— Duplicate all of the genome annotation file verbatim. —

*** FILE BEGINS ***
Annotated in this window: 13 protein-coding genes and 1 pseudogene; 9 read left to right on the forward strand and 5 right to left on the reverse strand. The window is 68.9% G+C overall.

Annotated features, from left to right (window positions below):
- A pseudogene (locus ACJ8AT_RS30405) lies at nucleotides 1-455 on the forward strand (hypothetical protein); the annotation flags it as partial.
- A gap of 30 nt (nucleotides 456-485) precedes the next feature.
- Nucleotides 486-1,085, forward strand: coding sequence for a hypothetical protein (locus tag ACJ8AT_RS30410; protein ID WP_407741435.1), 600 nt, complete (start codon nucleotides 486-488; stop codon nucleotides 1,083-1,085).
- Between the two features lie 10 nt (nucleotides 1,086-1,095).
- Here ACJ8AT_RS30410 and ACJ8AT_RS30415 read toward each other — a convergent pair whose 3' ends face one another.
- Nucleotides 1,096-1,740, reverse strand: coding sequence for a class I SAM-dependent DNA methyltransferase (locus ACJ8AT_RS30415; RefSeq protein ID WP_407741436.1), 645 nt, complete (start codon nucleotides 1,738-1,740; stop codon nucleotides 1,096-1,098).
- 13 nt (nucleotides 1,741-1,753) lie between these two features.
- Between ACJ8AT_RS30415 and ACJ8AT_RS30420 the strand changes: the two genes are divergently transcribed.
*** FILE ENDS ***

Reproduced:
Annotated in this window: 13 protein-coding genes and 1 pseudogene; 9 read left to right on the forward strand and 5 right to left on the reverse strand. The window is 68.9% G+C overall.

Annotated features, from left to right (window positions below):
- A pseudogene (locus ACJ8AT_RS30405) lies at nucleotides 1-455 on the forward strand (hypothetical protein); the annotation flags it as partial.
- A gap of 30 nt (nucleotides 456-485) precedes the next feature.
- Nucleotides 486-1,085, forward strand: coding sequence for a hypothetical protein (locus tag ACJ8AT_RS30410; protein ID WP_407741435.1), 600 nt, complete (start codon nucleotides 486-488; stop codon nucleotides 1,083-1,085).
- Between the two features lie 10 nt (nucleotides 1,086-1,095).
- Here ACJ8AT_RS30410 and ACJ8AT_RS30415 read toward each other — a convergent pair whose 3' ends face one another.
- Nucleotides 1,096-1,740, reverse strand: coding sequence for a class I SAM-dependent DNA methyltransferase (locus ACJ8AT_RS30415; RefSeq protein ID WP_407741436.1), 645 nt, complete (start codon nucleotides 1,738-1,740; stop codon nucleotides 1,096-1,098).
- 13 nt (nucleotides 1,741-1,753) lie between these two features.
- Between ACJ8AT_RS30415 and ACJ8AT_RS30420 the strand changes: the two genes are divergently transcribed.